What is the minimum wage and how much is it?

Image source, Getty Images

The national living wage will increase from next April, Chancellor Jeremy Hunt is to confirm on Monday.

It means the minimum wage for workers aged 23 and over is expected to rise from £10.42 to at least £11 an hour.

That would boost the pay of about two million people.

How much is the minimum wage?

Since 1 April 2023, the rates are:

  • National Living Wage for over-23s: £10.42 an hour
  • National Minimum Wage for those aged 21-22: £10.18
  • National Minimum Wage for 18 to 20-year-olds: £7.49
  • National Minimum Wage for under-18s: £5.28
  • The Apprentice rate: £5.28

The apprentice rate applies to people aged under 19, or people over 19 in the first year of their apprenticeship.

The Conservatives say this would increase the annual earnings of a full-time worker on the national living wage by £1,000 next year.

The minimum wage is the same across all parts of the UK.

Do employers have to pay the minimum wage?

The retail, care and hospitality sectors account for a large number of minimum-wage jobs, although they are found in many other parts of the economy too.

The UK national minimum wage sets out the lowest amount that workers above school-leaving age can be paid per hour by law.

Any employer not paying the minimum wage can be fined by the UK tax authority, HMRC.

What happens if firms don’t pay the minimum wage correctly?

Companies involved include WH Smith, Marks & Spencer, Argos and Lloyds Pharmacy.

WH Smith was the worst offender, having failed to pay more than £1m to more than 17,600 workers.

Who sets the minimum wage?

The rates are decided each year by government and based on the advice of an independent advisory group, the Low Pay Commission.

Its recommendations reflect how many people are in work, what’s happening to earnings and how much people are having to pay for essentials such as food and housing.

Image source, EPA

Who isn’t entitled to the minimum wage?

People who don’t qualify include:

  • the self-employed
  • company directors
  • volunteers
  • members of the armed forces
  • people living and working in a religious community.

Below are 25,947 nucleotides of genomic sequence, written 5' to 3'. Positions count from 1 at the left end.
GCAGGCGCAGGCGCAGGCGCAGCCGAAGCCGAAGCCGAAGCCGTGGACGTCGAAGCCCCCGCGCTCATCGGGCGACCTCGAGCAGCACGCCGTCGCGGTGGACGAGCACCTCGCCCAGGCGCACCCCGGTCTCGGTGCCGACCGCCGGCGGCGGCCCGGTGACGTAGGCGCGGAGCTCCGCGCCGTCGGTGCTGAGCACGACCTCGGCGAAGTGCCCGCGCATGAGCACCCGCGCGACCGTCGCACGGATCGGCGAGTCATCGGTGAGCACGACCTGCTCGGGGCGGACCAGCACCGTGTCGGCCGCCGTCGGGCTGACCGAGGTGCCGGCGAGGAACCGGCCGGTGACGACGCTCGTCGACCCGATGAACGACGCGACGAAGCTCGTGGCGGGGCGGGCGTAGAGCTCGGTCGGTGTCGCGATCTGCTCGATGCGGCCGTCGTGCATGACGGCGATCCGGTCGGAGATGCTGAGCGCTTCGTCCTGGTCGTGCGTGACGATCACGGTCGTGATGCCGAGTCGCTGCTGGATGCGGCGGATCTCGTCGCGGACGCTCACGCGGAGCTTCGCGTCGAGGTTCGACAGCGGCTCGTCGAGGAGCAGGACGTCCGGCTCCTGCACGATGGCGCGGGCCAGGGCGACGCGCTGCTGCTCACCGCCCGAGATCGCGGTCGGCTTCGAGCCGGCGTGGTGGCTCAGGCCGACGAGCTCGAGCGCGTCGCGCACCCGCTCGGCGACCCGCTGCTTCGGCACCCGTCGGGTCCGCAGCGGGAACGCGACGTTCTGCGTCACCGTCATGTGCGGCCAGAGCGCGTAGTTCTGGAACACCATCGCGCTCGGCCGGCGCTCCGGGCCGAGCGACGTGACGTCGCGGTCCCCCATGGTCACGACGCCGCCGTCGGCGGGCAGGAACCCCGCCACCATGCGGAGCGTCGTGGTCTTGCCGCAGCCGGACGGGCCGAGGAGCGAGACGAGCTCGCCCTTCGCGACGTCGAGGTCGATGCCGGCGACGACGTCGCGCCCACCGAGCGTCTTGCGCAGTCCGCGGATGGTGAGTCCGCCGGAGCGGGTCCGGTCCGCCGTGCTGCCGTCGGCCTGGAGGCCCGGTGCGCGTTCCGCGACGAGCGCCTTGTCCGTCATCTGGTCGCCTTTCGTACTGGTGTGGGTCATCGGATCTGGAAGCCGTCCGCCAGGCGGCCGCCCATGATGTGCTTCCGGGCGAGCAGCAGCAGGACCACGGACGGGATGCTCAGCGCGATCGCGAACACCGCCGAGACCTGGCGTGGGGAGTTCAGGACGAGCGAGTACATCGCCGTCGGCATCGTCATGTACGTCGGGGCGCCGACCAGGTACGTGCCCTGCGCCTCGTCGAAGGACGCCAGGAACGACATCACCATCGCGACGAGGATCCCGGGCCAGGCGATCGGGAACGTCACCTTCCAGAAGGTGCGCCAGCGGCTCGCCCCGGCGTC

People with disabilities or those in long-term unemployment who take part in a government work programme are paid fixed amounts at different stages of the scheme, which are less than the minimum wage.

Work done by prisoners is paid at a minimum of £4 a week, while students on work placements of less than a year as a required part of their studies are not entitled to be paid anything.

When was the minimum wage introduced?

The law to introduce the minimum wage was passed in 1998 by the Labour government and it came into force the following year.

It started at £3.60 for those 22 and older, and £3.00 for 18-21 year olds.

Before the minimum wage was introduced, the lowest-paid people consistently saw the slowest growth in their wages.

Image source, Getty Images

Did the minimum wage cost jobs?

Before the minimum wage was introduced, there was concern that it would cost jobs, because employers would compensate for their higher wage bill by hiring fewer people.

But this didn’t turn out to be the case.

There’s no evidence of an overall loss of jobs linked to the minimum wage, and only weak evidence of negative impacts on some groups of workers.

What is the ‘Real Living Wage’ and how much is it?

More than 430,000 workers benefit from the voluntary “Real Living Wage”, which is set by the Living Wage Foundation charity.

It’s above the level of the legal minimum wage, reflecting what the charity thinks people need to earn to cover everyday needs.

It is currently £11.95 per hour in London, and £10.90 per hour elsewhere in the UK.

The number of Living Wage-accredited employers has more than doubled to 12,500 in the past two years, and includes Ikea, Aviva, Nationwide and Burberry.

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